Putting the power of life and death in anyone’s hands is a dubious undertaking, to put it mildly. Giving such responsibility to a pair of academics is questionable, at best.
“Senior Al Qaeda leader Anwar al-Awlaki and another America-born militant were killed in Yemen early Friday morning by a CIA-led U.S. drone strike, marking the highest-profile takedown of terror leaders since the raid on Usama bin Laden’s compound,” Jennifer Griffin & Justin Fishel reported on Fox News.com on September 30, 2011.
“Sensing they were on sensitive ground, officials of the Obama Administration illegally leaked information to The New York Times about the policy, indicating that Obama relied on a 50-page Department of Justice memo for justification to kill al-Awlaki,” Cliff Kincaid of Accuracy in Media reported last month. “It was principally drafted by David Barron and Martin Lederman, who were both lawyers in the Office of Legal Counsel at the time, and was signed by Mr. Barron,” the Times claimed.
“But these are the Obama lawyers who were supposed to stop this kind of thing in the executive branch,” Kincaid points out.
“One of the more interesting storylines unfolding right now is President Obama’s ongoing appointment to the Office of Legal Counsel of lawyers who strongly opposed George W. Bush’s use of the war on terror to justify dramatic expansions of executive power,” liberal blogger Greg Sargent of The Washington Post said in January of 2009.
These lawyers included Martin Lederman and David Barron.
“A veteran of the Clinton administration OLC [Office of Legal Counsel], Barron spent ten years teaching law at Harvard University,” a Washington Post political profile of Barron said. “During that time, he was critical of the George W. Bush administration, claiming that the White House used the war on terror to justify increasing executive power.”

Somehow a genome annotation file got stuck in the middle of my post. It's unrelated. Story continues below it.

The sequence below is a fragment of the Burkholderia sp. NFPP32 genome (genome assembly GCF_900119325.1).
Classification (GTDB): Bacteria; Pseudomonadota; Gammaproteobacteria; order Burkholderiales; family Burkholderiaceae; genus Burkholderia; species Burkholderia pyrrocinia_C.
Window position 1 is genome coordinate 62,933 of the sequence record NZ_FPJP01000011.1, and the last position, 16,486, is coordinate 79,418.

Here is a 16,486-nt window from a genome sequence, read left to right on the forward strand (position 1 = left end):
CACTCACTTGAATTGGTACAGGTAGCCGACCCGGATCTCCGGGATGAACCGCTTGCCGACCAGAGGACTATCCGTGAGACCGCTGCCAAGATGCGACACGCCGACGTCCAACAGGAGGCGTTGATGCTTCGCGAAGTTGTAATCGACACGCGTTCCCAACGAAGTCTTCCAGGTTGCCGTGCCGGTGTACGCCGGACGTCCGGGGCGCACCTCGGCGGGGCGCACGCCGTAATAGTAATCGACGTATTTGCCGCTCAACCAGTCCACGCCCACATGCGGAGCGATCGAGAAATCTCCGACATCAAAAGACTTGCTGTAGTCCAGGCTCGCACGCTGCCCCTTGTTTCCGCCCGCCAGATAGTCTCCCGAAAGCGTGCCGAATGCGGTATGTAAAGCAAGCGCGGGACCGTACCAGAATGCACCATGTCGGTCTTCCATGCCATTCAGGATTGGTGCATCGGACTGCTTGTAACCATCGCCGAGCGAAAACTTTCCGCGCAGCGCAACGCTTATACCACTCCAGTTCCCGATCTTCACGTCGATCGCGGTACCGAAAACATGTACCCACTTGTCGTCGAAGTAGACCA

“Hence, Obama appointed lawyers who had been critical of how Bush used executive powers against terrorists but turned around once they joined the Obama Administration to endorse such powers, even to the extent of using them to kill an American abroad,” Kincaid stated. “Barron is back at Harvard, while Lederman is now at Georgetown University.”
They did not get rave reviews there either. “How did he get this far while being so disorganized?” one of Lederman’s students asked on Rate My Professors.com. “A nice guy, but he never seemed able to figure out the syllabus, and we used our exam review session to introduce new material (an article about war powers which he just finished writing, naturally).”
“He then spent six months trying to plan our class dinner,” the student added but noted that Lederman was “Nice to have a beer with, though.”
At least Lederman teaches International Relations. Barron teaches property law, and opinions on his pedagogical manner vary, to say the least:
- “Don’t waste your time… your [sic] better off watching Court TV!!!” one reviewer opined.
- “He told me that my first baby would be a witch,” another reviewer recounted. “UNCOOL to say.”
- “Great professor, really clear and easy to follow,” one of his favorable reviews read. “His only problem is that he sometimes tucks his shirt into his underwear and it peeks out over the top of his pants.”
Malcolm A. Kline is the Executive Director of Accuracy in Academia.
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